Academic impact: The multi-disciplinary nature of the proposed research means that it will be of interest to academics from a range of backgrounds, including medicinal chemists, biologists, biochemists and medical researchers in the longer term (see Academic Beneficiaries). At present it is likely to be of most benefit to researchers in academic organizations, but once HexD is characterized at the molecular level and the connection with rheumatoid arthritis is better understood, then researchers in pharmaceutical or biotechnology companies may also be interested, especially given the burgeoning aging population. There is a strong carbohydrate enzymology community within the UK, as well as internationally, in particular in Canada, US and Japan, who will benefit from the scientific advances and tools developed. The project will benefit from collaborations with Prof. David Vocadlo, Simon Fraser University, Canada and Prof. Ten Feizi, Imperial College London.

The project will contribute to the research and professional training of two members of staff, Sr Stephen McMahon (PDRA) and Dr Verena Oehler (research technician). They, and the PI, will have access to the University's suite of courses and workshops for development of life skills and for research. Staff working on the proposed project will obtain diverse laboratory skills, which can be translated to a host of other biological questions and therefore important for future employment opportunities. In addition, staff will learn skills, such as oral presentations and time planning, which can be translated to other employment sectors. Both researchers are currently employed at the University of St Andrews on fixed term contracts due to end soon, meaning a successful outcome for the grant would enable the retention of talented and experienced staff at the University of St Andrews.

Economic and societal impact: The research will lead to insights into the biological role played by HexD at a fundamental level. It has been observed that HexD is present in the synovial fibroblast lysate and synovial fluid of rheumatoid arthritis patients, meaning in the longer term (beyond the grant period) there may be medical translational aspects to explore. Given the impact of rheumatoid arthritis on an aging population, it is possible the research could one day impact on the health of the nation by enhancing the quality of life for the elderly. Development of possible treatments for rheumatoid arthritis would take in the order of 10-15 years, but would bring economic prosperity to companies and in turn could lower the burden on UK government spending if new treatments are more financially viable than currently available. If intellectual property arises from discoveries during the course of the project, they will be patented as appropriate aided by the Knowledge Transfer Office at the University of St Andrews.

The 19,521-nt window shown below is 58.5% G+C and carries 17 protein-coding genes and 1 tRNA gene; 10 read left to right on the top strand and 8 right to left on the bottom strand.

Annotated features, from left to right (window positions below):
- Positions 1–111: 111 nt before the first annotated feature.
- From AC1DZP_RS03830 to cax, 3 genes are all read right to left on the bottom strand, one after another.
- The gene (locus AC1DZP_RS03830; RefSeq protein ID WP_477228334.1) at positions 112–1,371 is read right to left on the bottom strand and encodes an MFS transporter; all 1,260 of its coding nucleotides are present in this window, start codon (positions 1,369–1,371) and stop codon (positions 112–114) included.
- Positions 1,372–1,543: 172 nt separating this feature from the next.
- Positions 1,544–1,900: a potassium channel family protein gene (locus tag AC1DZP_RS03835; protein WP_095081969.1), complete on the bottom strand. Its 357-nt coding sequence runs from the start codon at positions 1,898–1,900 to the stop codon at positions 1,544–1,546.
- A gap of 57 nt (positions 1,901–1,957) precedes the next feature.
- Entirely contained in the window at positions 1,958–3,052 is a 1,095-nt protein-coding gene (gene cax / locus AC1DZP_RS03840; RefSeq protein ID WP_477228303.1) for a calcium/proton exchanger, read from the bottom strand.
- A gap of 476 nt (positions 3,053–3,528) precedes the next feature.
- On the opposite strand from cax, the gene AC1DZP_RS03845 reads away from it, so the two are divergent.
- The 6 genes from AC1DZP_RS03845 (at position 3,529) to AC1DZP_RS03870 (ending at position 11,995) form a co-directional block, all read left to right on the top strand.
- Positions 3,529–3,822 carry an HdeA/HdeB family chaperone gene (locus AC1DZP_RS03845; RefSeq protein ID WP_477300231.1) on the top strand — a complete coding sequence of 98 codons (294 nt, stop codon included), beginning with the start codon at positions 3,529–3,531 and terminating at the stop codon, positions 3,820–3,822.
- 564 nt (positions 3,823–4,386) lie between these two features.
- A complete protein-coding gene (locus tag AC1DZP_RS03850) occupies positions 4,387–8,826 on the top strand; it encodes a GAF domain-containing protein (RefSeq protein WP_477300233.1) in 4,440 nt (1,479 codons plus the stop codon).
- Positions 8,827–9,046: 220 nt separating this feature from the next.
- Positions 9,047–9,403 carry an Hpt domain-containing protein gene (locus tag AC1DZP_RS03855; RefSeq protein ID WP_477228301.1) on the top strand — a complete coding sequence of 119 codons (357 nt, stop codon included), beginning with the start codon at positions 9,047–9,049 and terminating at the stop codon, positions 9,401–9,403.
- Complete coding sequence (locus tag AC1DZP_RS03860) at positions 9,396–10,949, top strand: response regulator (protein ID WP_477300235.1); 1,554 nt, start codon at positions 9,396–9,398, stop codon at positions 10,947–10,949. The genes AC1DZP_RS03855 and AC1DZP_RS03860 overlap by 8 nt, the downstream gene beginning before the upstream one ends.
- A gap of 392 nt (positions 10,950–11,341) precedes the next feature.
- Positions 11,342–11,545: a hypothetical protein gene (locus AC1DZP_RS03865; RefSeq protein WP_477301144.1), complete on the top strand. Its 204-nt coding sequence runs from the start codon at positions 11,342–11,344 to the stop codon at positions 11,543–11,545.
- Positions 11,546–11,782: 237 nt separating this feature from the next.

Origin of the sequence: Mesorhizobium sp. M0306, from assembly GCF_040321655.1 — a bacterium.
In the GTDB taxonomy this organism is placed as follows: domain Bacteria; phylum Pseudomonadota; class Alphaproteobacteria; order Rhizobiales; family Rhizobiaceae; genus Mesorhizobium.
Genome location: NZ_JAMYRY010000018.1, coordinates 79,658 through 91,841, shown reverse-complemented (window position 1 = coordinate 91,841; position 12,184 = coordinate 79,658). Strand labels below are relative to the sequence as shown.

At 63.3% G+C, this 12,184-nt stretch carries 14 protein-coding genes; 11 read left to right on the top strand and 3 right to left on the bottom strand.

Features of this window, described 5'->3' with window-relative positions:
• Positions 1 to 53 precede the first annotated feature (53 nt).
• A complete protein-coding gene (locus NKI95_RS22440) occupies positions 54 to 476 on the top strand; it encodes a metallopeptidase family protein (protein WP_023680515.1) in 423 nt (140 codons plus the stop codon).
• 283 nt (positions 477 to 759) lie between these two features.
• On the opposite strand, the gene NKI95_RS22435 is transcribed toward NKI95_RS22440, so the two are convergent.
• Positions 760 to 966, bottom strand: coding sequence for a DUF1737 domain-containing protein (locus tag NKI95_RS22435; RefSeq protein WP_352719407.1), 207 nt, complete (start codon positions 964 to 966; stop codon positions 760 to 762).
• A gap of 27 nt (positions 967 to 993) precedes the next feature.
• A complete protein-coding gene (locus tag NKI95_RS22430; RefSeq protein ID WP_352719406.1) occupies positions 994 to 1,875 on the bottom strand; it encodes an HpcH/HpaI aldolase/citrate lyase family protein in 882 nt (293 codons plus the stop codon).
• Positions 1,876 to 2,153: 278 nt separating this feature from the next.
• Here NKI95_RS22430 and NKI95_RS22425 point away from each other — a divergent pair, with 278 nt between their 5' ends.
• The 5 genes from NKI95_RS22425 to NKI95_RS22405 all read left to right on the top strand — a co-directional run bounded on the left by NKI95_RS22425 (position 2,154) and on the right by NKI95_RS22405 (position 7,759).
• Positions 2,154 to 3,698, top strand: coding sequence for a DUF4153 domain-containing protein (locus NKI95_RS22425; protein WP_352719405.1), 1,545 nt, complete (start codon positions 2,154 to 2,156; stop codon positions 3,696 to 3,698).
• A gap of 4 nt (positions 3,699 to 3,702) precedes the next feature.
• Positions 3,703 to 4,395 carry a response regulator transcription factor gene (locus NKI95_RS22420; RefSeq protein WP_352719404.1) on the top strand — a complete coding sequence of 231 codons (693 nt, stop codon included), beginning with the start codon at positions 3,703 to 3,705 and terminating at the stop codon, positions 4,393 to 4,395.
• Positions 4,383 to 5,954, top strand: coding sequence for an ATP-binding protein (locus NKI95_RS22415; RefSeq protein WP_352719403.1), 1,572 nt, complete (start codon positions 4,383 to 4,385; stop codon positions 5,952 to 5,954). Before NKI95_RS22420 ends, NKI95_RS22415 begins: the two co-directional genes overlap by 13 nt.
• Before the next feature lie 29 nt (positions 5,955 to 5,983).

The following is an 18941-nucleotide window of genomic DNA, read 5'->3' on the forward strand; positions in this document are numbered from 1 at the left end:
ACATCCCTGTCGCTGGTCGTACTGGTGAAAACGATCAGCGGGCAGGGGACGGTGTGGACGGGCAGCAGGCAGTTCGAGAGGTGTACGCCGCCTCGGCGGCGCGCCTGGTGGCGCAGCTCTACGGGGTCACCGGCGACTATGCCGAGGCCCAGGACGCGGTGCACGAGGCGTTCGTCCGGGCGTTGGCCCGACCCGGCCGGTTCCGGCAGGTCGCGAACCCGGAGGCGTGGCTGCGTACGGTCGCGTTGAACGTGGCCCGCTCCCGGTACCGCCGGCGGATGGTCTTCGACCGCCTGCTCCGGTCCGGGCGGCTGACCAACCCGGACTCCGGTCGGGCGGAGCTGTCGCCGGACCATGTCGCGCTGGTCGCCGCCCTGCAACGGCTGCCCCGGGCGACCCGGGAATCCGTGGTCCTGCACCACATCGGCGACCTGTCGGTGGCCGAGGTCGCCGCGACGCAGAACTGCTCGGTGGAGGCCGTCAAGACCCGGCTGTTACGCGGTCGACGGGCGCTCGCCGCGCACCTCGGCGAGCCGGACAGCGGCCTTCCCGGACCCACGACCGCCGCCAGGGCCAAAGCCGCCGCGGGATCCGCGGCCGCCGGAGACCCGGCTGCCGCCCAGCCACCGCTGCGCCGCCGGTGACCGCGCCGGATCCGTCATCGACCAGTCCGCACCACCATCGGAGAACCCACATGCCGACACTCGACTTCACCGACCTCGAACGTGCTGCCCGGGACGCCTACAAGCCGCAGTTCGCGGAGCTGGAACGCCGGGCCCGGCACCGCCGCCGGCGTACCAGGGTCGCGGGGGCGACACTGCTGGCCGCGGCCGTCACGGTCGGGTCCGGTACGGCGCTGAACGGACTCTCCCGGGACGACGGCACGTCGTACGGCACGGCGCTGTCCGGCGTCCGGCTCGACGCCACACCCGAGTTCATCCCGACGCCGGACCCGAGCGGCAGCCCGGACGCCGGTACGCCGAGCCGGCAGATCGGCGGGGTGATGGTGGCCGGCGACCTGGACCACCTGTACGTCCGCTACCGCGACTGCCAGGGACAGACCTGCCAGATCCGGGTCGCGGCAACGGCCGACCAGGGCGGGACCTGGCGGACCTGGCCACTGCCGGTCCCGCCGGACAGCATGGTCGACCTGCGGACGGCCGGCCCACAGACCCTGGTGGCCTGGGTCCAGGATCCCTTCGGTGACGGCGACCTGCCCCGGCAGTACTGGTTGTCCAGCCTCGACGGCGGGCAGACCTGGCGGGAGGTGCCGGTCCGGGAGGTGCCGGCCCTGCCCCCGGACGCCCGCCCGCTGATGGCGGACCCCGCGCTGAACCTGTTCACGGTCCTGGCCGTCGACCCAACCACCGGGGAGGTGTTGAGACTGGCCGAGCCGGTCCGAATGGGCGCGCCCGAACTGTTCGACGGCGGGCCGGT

We aim to contribute societal impact through education of the public sector, in particular children and their families, by the development of a game (available as an app or offline) exploring a 'Carbohydrate world'. This is to educate the public that carbohydrates and sugars exist beyond the food that we eat, and will highlight that each carbohydrate has a different structure (represented by the standard glycan symbol nomenclature). The concept of specific enzymes targeting a specific carbohydrate substrate will be introduced, which will be used as a means to explain our work with HexD where we know the enzyme but are yet to identify the physiological substrate. The game will be developed with the local public engagement team at the University of St Andrews, in collaboration with artists and game developers; children will be consulted throughout the process. The game will be exhibited at Dundee Science Centre, and used for outreach activities with local science festivals, schools, in particular in under-privileged communities in Fife, and prisons.


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Description Development of a 'carbohydrate world' app 
Form Of Engagement Activity Participation in an activity, workshop or similar
Part Of Official Scheme? No
Geographic Reach Local
Primary Audience Other audiences
Results and Impact Held a brainstorming workshop with myself, my group, the University public engagement team, and external experts in app development, engaging children, and exhibit design, to discuss ideas and plans for a 'carbohydrate world' app. This will be aimed at primary school age children to show the presence of carbohydrates in the world around us, to demonstrate how enzymes make and degrade these carbohydrates, and to illustrate that the enzymes have to be specific to each carbohydrate. The many ideas generated from the event are currently being consolidated, before we take the plan to teachers (and possibly school children) for feedback.
Year(s) Of Engagement Activity 2018